Easy Classical Guitar Duet: Opus 168 no.6 by J. Küffner in Standard Notation, Guitar Tab & Audio

Easy Classical Guitar Duet by J. Kuffner in guitar tab and standard notation
Easy Classical Guitar Duet by J. Kuffner in guitar tab and standard notation

This easy classical guitar duet by the 18/19th century German Composer Joseph Küffner is enjoyable to play and should present no difficulty for anyone with basic reading skills. You can read from the standard notation or from the tab, and you can play with a partner or along with the audio track of either of the two guitar parts.

The video capsule contains the score, first in standard notation and then in guitar tablature. The audio consists of a software-generated version of both guitar parts separated into far right and left stereo channels. You can listen to the guitar part on one channel while you play the other part. View the video score in full-screen mode at a high playback quality setting.

The score underneath the video can also be viewed large and clear by clicking on any part part of the staff to open the HubPages Gallery Feature.

Duet Opus 168 no.6 by J. Küffner (Standard Notation)

Duet Opus 168 no. 6 by J. Küffner
Duet Opus 168 no. 6 by J. Küffner

Duet Opus 168 no.6 (Guitar Tab)

Classical Guitar Duet Opus 168 no.6 by J. Küffner
Classical Guitar Duet Opus 168 no.6 by J. Küffner

Playing Tips

The count-in to the audio track is four quarter-note beats, which is two bars' worth as the time signature is 24 (two-four) meaning two quarter note beats per bar or measure. Almost everything in this piece is eighth notes, so keep the count going as: 1 & 2 &.

The upper part is the melody while the bottom part is a chordal accompaniment. If you're playing the melodic part, try to emphasise it to make it stand out from the chord part. The way to do this is to use rest strokes, also known as 'apoyando' technique, where you pluck the string and let your finger rest on the string above instead of leaving it hanging in mid-air ( called free stroke or tirando). It's a more forceful stroke than free stroke so notes are emphasised and also tend to have a fuller tone on nylon strings. In general, you should use rest stroke for this kind of melody but not for arpeggios where it might mute strings that you've just played and want to keep sounding. It's also not as useful for fast playing as free stroke.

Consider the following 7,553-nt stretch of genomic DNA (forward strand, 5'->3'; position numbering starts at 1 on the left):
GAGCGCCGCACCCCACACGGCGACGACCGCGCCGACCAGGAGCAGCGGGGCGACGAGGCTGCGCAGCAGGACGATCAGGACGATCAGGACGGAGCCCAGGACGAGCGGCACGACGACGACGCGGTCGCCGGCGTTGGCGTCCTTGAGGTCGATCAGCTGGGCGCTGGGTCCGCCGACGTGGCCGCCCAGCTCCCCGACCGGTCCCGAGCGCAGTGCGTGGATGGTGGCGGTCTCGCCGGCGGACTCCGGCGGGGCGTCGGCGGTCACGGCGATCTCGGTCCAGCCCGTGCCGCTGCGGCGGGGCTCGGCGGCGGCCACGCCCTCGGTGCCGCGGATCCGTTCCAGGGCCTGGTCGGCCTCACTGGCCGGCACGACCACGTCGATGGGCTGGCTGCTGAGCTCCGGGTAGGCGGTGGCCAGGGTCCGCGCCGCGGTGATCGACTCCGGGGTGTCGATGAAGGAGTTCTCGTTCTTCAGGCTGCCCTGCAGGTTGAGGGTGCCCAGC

If you're playing the bottom part and find it difficult to read the chords in time, you can play them from the chord plan below. Keep to simple nut position shapes and you won't be far wrong as far as the chord arrangements are concerned.

Chords used in Duet no.6 Opus 168

 
 
 
 
C
F --------- Dm
G
C - G - C
C
F --------- Dm
G
G ------ C---------:||
||: G7
C
D7
G
C
F --------- Dm
G
G ------ C --------:||
Chords of Duet no.6 Opus 168

Key and Chord Functions

If you're interested in how this piece is arranged in terms of the key and chords, read on. Otherwise, go and play the duet.

The key is C major with a slight and very brief hinting at G major in bar 11.

The chord C major is the TONIC or 'home' chord. The tonic chord is the chord built on the first (tonic) note of the scale belonging to the key. In this key of C major, it's the chord built on the first note of the C major scale.

G major is the DOMINANT chord, which is built on the 5th note of the C major scale. Its main job is to lead us home to the tonic chord. G7 (the dominant 7th) does the same job but with a little more urgency - not in this case though.

F major is the SUBDOMINANT, built on the 4th degree of the major scale. It's usual function is 'pre-dominant'. That is, it leads nicely to the dominant chord. In this case, it and the following chord, D minor, are doing the same job.

D minor is called the SUPERTONIC. It's the chord built on the second scale note (the one above the tonic, hence the name). Like the subdominant chord, it also usually has pre-dominant role - as in this case where it leads to G major.

D7 is called a SECONDARY DOMINANT 7th chord. It's foreign to the key of C as it contains F#. It belongs to the key of G. In fact, it's the dominant 7th chord of the key of G major, so by placing it in front of the dominant chord G, it leads to it very strongly. It makes G sound as important as the tonic chord, C, and almost like the tonic chord of its own key. This is how key changes (modulations) are made. In this case, as I mentioned earlier, it's just a brief hint at a new key. C major is soon re-established as the true key and that's the key that the duet ends in. This process is called tonicisation and is standard practice in simple pieces like this one.

More Guitar Pieces

For some more easy classical guitar or fingerstyle pieces, have a look at some more of my Hubs in a similar format to this one. They include basic to intermediate level classical pieces and folk fingerstyle guitar arrangements. All have standard notation, guitar tab, an audio track and playing tips.

Click through the 'previous' and 'next' list shown at the bottom of this Hub to see what's available.

Credits

The music is composed by Joseph Küffner (1776-1856) and is in the Public Domain.

The score, audio track and images are by chasmac.

This article is for publication on HubPages only.

© 2014 chasmac

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